NIGEL CLARKE, “Music for Thirteen Solo Strings” = Parnassus; The Scarlet Flower; Dogger, Fisher, German, Bight, Huber, Thames, Dover, Wight; Pulp and Rags; Epitaph for Edith Carvell – Sebastien Rousseau, Flugelhorn/ Malene Sheppard Skaerved, speaker/ Peter Sheppard Skaerved, violin/ Longbow ensemble – Toccata Classics TOCC 0325, 72:10, [Distr. By Naxos] (9/28/15) ***:
A little bit of a mixed bag from this English composer.
First, I had never heard of English composer Nigel Clarke until this disc, I admit. Clarke studied composition at the Royal Academy of Music with Paul Patterson, winning the Josiah Parker Prize (adjudicated by Sir Michael Tippett) and the Academy’s highest distinction, the Queen’s Commendation for Excellence. He has held positions as Head of Composition at the London College of Music and Media, visiting tutor at the Royal Northern College of Music, Associate Composer to the Black Dyke Band and many others. In 1997, Clarke joined the United States International Visitor Leadership Program sponsored by the US Information Agency. He is currently a Visiting Composer to the Middle Tennessee State University Bands.
The music herein is interesting to be sure but I found it a bit of a mixed bag. One of the main premises of this particular recording is Clarke’s long standing collaboration with violinist Peter Sheppard Skaerved, who also directs the Longbow ensemble. So, each of these works is anchored by the “thirteen solo strings” of Longbow and a solo component in some cases.
I enjoyed The Scarlet Flower for Flugelhorn quite a bit. The inherently jazzy timbre of the Flugel horn works well with the oscillating strings in this work that reminded me just a bit of Britten in places. Well-played by Mr. Rousseau as well. I also admit freely that I rather enjoyed the longest work here with the absolute weirdest title.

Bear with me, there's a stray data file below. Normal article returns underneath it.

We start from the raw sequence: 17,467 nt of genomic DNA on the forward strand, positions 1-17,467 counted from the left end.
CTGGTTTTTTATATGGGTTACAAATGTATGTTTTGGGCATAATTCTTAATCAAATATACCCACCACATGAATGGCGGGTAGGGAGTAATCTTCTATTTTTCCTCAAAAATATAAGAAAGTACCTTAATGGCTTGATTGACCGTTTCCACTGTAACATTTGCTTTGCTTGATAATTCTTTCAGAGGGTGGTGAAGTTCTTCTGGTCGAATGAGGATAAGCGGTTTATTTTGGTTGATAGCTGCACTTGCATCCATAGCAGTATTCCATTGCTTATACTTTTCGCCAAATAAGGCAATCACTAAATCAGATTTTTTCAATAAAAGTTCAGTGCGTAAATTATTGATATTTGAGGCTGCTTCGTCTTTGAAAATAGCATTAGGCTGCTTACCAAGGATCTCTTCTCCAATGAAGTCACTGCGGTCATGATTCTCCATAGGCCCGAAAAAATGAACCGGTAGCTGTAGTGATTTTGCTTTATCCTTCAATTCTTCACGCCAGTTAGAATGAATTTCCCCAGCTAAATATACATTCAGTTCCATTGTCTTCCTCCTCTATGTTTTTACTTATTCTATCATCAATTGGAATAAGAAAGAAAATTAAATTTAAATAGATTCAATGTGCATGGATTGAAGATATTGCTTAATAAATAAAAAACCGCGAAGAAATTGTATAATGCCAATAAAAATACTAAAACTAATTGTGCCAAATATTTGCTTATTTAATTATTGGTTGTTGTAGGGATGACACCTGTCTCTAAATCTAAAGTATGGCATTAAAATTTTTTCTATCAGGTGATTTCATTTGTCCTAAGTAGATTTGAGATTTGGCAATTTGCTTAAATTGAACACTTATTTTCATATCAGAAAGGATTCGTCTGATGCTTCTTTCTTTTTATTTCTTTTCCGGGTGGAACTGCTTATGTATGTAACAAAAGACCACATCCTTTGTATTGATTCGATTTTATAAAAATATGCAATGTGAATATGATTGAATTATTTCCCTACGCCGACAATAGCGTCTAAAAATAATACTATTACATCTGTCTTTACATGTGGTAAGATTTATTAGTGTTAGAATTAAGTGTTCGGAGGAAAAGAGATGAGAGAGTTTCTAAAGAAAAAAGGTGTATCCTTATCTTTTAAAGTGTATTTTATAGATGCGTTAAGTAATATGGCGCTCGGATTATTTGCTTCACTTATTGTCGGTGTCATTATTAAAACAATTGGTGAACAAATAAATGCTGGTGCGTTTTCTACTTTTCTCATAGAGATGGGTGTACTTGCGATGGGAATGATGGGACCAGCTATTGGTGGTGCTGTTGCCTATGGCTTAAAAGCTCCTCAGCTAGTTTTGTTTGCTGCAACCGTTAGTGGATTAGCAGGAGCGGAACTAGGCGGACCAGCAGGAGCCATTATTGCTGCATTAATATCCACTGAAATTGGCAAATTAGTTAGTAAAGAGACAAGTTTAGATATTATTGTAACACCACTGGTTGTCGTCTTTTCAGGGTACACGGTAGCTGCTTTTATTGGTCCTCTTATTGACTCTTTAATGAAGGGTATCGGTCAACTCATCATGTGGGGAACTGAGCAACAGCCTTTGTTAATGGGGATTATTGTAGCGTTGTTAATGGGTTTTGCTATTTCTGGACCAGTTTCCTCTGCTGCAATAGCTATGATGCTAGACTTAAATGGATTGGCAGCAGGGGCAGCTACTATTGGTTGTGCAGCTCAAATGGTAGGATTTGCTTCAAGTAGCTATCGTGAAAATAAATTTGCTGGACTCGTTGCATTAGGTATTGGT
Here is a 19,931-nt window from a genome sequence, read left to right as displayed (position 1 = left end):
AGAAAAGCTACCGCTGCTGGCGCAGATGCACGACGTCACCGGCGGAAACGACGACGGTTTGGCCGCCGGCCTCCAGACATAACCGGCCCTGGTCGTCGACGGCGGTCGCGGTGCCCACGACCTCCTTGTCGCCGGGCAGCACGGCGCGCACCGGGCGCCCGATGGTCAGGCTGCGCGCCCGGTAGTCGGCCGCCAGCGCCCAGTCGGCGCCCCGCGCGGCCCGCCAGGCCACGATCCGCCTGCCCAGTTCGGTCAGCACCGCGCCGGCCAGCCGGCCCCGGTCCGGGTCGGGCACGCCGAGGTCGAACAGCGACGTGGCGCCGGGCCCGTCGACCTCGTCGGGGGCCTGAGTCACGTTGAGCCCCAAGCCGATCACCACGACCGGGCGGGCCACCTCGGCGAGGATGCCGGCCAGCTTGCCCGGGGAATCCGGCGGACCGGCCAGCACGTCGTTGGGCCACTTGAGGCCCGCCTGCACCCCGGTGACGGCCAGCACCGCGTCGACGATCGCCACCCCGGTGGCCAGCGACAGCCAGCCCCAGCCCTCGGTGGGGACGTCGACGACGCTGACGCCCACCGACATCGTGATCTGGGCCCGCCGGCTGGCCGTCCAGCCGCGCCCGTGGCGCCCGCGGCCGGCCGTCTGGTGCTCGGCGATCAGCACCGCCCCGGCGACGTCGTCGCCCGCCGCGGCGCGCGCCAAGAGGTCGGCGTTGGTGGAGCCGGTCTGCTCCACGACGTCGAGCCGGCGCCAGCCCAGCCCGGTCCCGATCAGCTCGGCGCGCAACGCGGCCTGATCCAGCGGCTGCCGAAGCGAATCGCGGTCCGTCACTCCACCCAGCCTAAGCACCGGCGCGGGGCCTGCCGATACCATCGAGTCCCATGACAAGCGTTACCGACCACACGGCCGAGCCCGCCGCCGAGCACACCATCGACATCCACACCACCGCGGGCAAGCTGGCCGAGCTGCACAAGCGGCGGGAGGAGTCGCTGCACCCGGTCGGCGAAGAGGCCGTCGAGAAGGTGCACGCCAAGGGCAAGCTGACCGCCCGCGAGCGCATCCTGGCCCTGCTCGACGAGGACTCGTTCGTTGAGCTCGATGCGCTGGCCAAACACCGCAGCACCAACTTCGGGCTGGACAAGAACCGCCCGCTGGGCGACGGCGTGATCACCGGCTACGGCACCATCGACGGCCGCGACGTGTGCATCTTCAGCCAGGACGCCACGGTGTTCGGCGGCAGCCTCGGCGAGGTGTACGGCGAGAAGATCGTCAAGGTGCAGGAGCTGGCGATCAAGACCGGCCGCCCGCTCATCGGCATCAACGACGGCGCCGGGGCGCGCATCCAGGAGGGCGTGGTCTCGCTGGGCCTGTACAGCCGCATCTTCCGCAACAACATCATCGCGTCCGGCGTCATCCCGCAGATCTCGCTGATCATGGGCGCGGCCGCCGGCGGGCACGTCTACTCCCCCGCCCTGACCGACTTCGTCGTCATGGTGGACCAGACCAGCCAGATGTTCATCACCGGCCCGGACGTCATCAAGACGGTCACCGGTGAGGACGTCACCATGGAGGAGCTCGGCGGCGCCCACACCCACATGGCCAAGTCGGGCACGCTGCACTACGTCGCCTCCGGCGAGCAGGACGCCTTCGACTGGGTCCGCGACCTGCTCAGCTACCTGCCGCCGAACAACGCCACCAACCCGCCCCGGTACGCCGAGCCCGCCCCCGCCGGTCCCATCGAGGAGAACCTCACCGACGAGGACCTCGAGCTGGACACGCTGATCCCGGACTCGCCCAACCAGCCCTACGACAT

Dogger, Fisher, German, Bight, Humber, Thames, Dover, Wight are all references to both the English seaside as well as a poem by the speaker, Malene Sheppard Skaerved. The music uses a number of “sea painting” references including Debussy’s La Mer, the Britten Four Sea Interludes and the emblematic British prayer-hymn Melita. We also have a recorded ‘soundscape’ of some wave sounds from Dover Beach. I am neither a big fan of works for speaker/narrator and orchestra nor of works with long, unwieldy titles (of which this is certainly an example) but I did admire the drama and picturesque quality of this nearly thirty-minute work. I found it creative and it held my attention.
What’s odd, to me, is that the works for the “thirteen solo strings” – in the very capable hands of Skaerved and Longbow, just did not capture my attention as well as these others.
The opening Parnassus is a very well-crafted work that seems designed to showcase the various contemporary possibilities of this ensemble and does contain a number of specialized string effects but just did not do a lot for me. The composer acknowledges some inspiration from the work of Lutaslawski. I felt similarly about the clever little Pulp and Rags written (and so-named) in homage to the important but now gone Buckland Paper Mill. This is a largely catchy work but it seems like one of the pieces that is more fun to play than to listen to. (I didn’t quite relate to the booklet notes’ reference to the “driving Michael Jackson-like bass line which powers much of the piece.” I thought, ‘Really?’)
The Epitaph for Edith Carvell for solo violin has a dark inspiration behind it, as apparently the woman of the title was a British nurse executed by firing squad in Brussels during World War I. This is a pensive and emotional work, as expected, that reminded me of some Britten, again.
I recognize that this recording was sponsored by the Dover Arts Development council and all these pieces has some meaning or connection to the history and culture of that area. I did not dislike any of these pieces. I did, however, have a little more enthusiasm for some than others. I thought perhaps string players would enjoy this, in general, and that The Scarlet Flower and Dogger, Fisher (et al) were highlights.